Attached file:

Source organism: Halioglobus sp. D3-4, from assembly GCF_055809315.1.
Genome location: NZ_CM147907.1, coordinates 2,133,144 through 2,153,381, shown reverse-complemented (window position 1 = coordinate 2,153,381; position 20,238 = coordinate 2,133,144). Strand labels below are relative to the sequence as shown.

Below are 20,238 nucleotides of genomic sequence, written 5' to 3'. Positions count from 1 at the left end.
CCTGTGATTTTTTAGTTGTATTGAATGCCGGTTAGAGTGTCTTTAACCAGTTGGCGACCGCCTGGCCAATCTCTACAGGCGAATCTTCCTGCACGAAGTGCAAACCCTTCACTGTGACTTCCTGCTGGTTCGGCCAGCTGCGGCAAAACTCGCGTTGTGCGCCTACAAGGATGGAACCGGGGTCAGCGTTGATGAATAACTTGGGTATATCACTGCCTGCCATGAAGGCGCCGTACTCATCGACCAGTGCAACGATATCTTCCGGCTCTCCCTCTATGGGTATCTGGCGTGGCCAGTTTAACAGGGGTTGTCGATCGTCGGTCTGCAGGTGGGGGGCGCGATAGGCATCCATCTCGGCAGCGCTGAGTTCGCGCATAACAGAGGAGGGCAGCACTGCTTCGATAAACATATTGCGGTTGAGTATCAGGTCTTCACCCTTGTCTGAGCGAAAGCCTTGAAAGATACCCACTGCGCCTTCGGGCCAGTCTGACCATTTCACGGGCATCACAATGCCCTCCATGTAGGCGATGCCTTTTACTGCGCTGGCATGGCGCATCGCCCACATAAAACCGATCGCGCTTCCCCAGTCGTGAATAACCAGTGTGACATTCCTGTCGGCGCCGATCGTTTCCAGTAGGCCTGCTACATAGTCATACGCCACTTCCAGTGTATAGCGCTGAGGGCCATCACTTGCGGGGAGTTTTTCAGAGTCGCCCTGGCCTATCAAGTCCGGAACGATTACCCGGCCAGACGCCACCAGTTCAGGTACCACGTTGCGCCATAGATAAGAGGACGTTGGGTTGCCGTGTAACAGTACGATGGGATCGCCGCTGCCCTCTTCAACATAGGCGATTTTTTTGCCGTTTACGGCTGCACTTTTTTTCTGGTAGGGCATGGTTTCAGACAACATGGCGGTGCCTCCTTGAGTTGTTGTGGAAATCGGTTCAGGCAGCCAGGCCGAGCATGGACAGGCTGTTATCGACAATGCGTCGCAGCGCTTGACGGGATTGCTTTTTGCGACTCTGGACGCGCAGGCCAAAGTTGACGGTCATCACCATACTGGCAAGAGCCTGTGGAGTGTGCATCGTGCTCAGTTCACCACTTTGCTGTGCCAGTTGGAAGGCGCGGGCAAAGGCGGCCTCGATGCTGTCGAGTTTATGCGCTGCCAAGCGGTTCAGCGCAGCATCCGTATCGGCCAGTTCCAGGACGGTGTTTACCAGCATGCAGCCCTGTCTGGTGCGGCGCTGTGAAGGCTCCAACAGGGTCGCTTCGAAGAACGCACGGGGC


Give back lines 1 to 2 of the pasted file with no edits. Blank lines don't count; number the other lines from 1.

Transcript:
Source organism: Halioglobus sp. D3-4, from assembly GCF_055809315.1.
Genome location: NZ_CM147907.1, coordinates 2,133,144 through 2,153,381, shown reverse-complemented (window position 1 = coordinate 2,153,381; position 20,238 = coordinate 2,133,144). Strand labels below are relative to the sequence as shown.